Do we see anything in this plan that will benefit the citizens of Oro Valley? Or do you see nothing but problems and expenses?

You decide, and let your views be known.

Kathy Pastryk

Oro Valley

A need for more commerce near SaddleBrooke?

I attended the recent STOP Forum where Dave Jones, chair of the Transition Planning Committee, gave an excellent presentation on the current activities of the committee. I also heard a disturbing proposal by the developers of the coming commercial center at the entrance of SaddleBrooke.

The developers are looking for a grocery store to anchor the commercial center which I call SaddleBrooke Market Place. Their proposed grocery store will be 58,000 square feet. That size is bigger than Bashas’ a few minutes from SaddleBrooke. Bashas’ is a perfectly fine grocery store. Why we need a new monster in our front yard is beyond me.

The current issue of Two’s News gave some of the results of the retail survey requested by the developers. The responses are scary.

Right now we have in Catalina nine sit-down and three fast food restaurants. In SaddleBrooke we have five excellent restaurants with first class food and service. And coming on line will be three or four new restaurants in the Oro Valley Marketplace. With the call for new restaurants in the SaddleBrooke Market Place, you will see the lack of need for the SaddleBrooke restaurants. We can look forward to closing them. Just think of the money we will save. No more food and beverage deficits. We can put the vacant restaurant floor space to good use. The Mesquite could accommodate at least four pickleball courts. The Palo Verde Dining Room would make a fine volleyball court. The same could be said for the HOA#1 restaurants.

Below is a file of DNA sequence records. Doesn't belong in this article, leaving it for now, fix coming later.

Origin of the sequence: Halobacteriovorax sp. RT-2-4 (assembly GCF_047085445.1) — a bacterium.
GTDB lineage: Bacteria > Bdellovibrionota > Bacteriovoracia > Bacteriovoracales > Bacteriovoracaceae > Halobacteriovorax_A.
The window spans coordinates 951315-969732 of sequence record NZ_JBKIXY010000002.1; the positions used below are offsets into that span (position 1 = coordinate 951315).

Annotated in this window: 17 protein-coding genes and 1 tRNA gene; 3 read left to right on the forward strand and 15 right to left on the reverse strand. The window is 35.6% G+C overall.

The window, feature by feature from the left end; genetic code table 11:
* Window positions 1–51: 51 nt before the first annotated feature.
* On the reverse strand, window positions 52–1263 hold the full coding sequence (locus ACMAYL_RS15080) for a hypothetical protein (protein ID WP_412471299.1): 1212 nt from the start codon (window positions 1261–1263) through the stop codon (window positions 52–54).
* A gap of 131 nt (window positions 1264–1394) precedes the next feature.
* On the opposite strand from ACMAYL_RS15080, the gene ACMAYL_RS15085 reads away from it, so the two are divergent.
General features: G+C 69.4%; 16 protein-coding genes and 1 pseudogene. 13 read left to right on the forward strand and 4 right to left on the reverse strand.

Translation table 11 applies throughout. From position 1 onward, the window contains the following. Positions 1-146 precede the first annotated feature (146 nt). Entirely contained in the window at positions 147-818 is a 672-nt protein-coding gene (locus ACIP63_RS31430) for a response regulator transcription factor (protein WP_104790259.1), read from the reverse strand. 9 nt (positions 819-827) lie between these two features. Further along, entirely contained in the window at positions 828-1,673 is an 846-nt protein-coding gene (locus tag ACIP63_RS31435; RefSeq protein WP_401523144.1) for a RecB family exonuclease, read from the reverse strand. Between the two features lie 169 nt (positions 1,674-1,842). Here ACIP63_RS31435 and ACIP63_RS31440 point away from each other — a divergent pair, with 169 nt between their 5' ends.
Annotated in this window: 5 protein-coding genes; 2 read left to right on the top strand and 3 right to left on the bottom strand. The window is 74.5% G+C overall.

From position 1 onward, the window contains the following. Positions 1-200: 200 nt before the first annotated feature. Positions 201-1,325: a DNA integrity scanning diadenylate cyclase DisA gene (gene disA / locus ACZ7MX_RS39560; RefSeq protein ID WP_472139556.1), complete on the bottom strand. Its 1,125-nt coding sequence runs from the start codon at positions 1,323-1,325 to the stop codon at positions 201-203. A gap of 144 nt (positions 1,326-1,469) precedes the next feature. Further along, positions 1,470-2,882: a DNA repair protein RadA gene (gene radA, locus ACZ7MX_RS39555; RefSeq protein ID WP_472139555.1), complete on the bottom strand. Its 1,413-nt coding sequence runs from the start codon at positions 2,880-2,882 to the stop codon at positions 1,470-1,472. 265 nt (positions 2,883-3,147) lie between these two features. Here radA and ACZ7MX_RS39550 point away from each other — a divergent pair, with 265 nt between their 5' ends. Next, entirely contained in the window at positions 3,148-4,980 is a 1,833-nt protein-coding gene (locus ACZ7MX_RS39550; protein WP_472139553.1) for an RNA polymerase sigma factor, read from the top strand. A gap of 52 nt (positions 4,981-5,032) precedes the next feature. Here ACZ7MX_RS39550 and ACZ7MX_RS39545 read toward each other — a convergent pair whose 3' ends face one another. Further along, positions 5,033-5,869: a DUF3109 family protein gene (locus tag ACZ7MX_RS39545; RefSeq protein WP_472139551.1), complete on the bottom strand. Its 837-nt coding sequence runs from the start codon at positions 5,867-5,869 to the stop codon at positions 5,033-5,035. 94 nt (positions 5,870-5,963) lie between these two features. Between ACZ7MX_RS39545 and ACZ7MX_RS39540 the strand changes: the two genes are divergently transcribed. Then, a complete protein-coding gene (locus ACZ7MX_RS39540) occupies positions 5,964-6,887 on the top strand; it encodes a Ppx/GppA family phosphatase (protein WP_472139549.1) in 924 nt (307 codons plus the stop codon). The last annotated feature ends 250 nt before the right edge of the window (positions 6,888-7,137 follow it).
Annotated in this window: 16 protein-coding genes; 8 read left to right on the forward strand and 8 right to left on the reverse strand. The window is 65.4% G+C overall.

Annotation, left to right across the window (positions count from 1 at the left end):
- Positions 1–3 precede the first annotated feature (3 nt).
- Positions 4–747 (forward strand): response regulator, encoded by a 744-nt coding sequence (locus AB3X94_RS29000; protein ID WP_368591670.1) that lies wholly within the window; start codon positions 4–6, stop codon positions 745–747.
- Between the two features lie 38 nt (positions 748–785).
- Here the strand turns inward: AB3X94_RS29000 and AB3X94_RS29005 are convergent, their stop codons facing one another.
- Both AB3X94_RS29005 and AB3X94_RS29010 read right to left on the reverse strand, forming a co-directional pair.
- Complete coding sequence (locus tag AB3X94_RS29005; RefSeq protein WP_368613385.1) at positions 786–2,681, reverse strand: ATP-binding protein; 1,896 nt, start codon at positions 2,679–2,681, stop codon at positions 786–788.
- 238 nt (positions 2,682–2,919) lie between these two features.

And what about traffic? I predict lots of calls to the fire department. There will be golf carts among the traffic. Think of driving your car at l0 miles an hour behind a golf cart. It is against the law to cross a double yellow line. We will just have to wait until that golf cart gets to the restaurants.

I think SaddleBrooke Market Place is a recipe for disaster and, if I knew what steps to take to stop the development, I would take those steps. Feel free to disagree with me. I would welcome your comments on the proposed development.

Jim Brademas


© 2017 Tucson Local Media. All rights reserved. This material may not be published, broadcast, rewritten or redistributed.

Welcome to the discussion.

PGA Tour Superstore Grand Opening

More Featured Videos


Follow us on Facebook